In some parts of the world, waterspouts are a common sight. These twisting funnels of water are technically known as "convective vortices" and are similar to dust devils, which form over land. Most of the time, waterspouts occur on bodies of water with high surface temperatures, usually in tropical regions, larger forms include both tornadoes and hurricanes. The big spouts may generate vortexes of 100 mph or higher (160+ km/h). In the ocean around the Florida Keys, as many as 500 waterspouts form every summer, some of them of the larger variety. Farther north, drivers crossing the Tampa Bay Bridge are frequently entertained by the sight of these dancing funnels during the summer months. Waterspouts are also sometimes observed in the Great Lakes, along the Gulf Coast, and in the southern part of the Pacific Coast. Several have also bee noted on the Great Salt Lake in Utah.
Waterspouts form under
a variety of conditions, but are mostly associated with the growth phase of
cumulus congestus clouds. As a line of these clouds forms, waterspouts often
follow, sometimes appearing in groups. A waterspout, visible because of the
spinning spray of water that it is comprised of, usually extends from the surface
of a body of water up to the vase of the cloud aboveit, typically only a few
thousand feet (610m) above the surface. Often, the funnels formed by the smallest,
most common waterspouts twist and snake unevenly across this distance.
Depending on the amount of water in the funnel, all or part of the funnel may be observable, but in general, the closer to the water, the more visible the funnel. As they form, waterspouts often kick up a circular movement of water near the surface, making a ring of spray at the base of the spout, which appears larger than the funnel that extends out of it. This feature is called the spray sheath. Because of the long lines of visibility on the water, observers are often able to see the entire life cycle of a waterspout, beginning with the first signs of rotation on the surface. Waterspout funnels often grow in size as they "mature" and may form and reform more than once before dissipating. As spouts decay, they become thinner and fainter in appearance.
Most waterspouts are small, with this, ropelike funnels that may only be a few feet in diameter, but sometimes much larger spouts are generated. The big ones feature higher rotation speeds and large funnel diameters, sometimes as large as tornadoes. And just as tornadoes pack enough power to pose a threat to people and property, so too can large waterspouts produce damage and death, although this is rare.
On Lake Tahoe, high in the mountains in northern California --the elevation of the lake is 6,200 feet (1,890m)-- waterspouts are not common. In fact, waterspouts are so rare in mountain lakes that only a few have ever been recorded any where in the world. On September 26, 1998, however, the weather at Lake Tahoe featured a unique set of conditions ripe for the production of waterspouts. Gary Kaufman, a photographer living in the area, was lucky enough to be there at that time--with his camera ready--his interest piqued because of an earlier waterspout sighting on the same lake in 1981. In a period of several hours on that day, Kaufman observed and snapped multiple photographs of these rare Tahoe waterspouts.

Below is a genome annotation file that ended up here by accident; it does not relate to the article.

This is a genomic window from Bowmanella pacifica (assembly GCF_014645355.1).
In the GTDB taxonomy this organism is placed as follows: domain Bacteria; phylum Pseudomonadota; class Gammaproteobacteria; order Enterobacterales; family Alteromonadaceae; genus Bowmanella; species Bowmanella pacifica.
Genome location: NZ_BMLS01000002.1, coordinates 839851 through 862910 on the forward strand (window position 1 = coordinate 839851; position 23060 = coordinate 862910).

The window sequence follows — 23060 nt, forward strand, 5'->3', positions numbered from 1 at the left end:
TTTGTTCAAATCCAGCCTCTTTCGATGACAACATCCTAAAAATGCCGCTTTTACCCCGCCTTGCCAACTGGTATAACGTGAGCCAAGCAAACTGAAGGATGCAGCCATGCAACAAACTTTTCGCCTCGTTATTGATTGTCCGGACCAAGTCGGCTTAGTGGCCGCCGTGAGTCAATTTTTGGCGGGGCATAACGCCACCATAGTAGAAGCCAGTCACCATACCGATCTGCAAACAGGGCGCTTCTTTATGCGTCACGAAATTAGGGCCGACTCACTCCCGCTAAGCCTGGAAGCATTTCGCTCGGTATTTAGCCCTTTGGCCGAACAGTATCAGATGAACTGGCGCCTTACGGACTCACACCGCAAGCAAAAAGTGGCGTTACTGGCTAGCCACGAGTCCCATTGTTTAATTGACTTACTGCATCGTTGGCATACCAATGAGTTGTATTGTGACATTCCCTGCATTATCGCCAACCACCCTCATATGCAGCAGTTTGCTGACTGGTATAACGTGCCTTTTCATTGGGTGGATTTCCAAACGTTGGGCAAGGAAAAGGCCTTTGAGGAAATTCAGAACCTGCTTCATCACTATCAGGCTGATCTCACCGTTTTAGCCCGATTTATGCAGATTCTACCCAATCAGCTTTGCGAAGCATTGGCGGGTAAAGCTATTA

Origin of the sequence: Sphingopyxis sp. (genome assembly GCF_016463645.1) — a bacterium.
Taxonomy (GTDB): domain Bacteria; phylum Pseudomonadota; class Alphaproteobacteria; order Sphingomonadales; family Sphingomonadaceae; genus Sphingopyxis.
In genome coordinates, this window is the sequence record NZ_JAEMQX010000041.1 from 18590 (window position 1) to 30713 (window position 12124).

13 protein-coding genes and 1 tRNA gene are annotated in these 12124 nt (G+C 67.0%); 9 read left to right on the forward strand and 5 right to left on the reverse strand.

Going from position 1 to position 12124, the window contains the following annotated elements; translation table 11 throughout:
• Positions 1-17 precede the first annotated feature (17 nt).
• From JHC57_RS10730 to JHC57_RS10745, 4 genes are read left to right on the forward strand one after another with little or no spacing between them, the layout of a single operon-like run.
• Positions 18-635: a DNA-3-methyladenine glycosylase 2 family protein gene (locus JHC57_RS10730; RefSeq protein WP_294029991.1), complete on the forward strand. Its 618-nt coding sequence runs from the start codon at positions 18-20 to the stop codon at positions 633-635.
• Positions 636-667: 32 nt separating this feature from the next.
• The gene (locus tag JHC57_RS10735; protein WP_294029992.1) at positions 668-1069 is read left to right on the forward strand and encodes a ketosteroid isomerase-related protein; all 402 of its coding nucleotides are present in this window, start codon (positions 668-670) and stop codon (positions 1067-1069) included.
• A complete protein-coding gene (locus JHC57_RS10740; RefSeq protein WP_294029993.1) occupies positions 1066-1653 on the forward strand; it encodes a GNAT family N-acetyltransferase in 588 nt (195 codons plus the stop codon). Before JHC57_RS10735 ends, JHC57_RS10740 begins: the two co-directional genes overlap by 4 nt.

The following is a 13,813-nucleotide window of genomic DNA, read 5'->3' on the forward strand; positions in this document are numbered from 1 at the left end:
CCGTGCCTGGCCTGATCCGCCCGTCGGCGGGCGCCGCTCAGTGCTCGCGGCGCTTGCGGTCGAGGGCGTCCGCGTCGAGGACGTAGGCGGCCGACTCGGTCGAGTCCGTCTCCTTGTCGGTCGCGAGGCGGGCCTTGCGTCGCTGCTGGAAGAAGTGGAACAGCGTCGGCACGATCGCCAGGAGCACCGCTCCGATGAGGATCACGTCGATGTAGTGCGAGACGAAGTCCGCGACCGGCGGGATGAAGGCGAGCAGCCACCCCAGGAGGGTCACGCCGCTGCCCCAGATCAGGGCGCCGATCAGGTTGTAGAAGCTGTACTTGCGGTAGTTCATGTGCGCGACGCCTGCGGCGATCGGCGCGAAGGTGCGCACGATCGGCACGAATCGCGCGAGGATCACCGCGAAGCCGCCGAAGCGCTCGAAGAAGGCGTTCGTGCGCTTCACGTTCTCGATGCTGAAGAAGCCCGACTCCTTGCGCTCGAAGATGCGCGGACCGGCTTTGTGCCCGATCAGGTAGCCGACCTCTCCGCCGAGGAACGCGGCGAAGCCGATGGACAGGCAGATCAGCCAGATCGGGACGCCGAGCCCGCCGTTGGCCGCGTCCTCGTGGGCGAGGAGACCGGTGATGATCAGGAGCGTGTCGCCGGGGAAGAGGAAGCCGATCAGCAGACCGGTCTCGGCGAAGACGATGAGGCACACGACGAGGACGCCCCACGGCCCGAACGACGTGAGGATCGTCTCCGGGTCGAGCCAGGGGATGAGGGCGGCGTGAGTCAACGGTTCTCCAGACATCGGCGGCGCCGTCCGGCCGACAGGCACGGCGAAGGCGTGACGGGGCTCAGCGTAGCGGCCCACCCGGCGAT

These high-altitude twisters occurred between 7:00 and 9:30 A.M., forming and moving across the northern part of the lake. Several conditions combined to produce this event, although the exact set of circumstances is not known. One contributing factor may have been the surface temperature of the water--in the 60 degrees F (about 16 degrees C) -- but close to its peak temperature for the year in this high, cold environment. In these surroundings, the surface temperature rises due to the absorption of heat from the sun. At the same time cyclonic circulation in the atmosphere of the region helped converge moisture at a relatively low altitude-- related to an upper-level low--forming a line of cumulus congestus clouds and ideal conditions for the creation for waterspouts. Another potential factor may have been surface winds channeled by the local terrain around the shore of the lake.
A waterspout at Lake Tahoe is not only rare, the fact that there were at least six of these twisters observed makes it even more unusual. Stranger still, one of the spouts was of unusual size. This large funnel of vapor gradually expanded to be more than 250ft (76m) in diameter and could have been a serious threat if it had encountered any boats or structures on shore. Before this event, only about 12 waterspouts had been reported on Lake Tahoe in the previous 30 years. Thanks to Gary Kaufman, they now have a wider audience.
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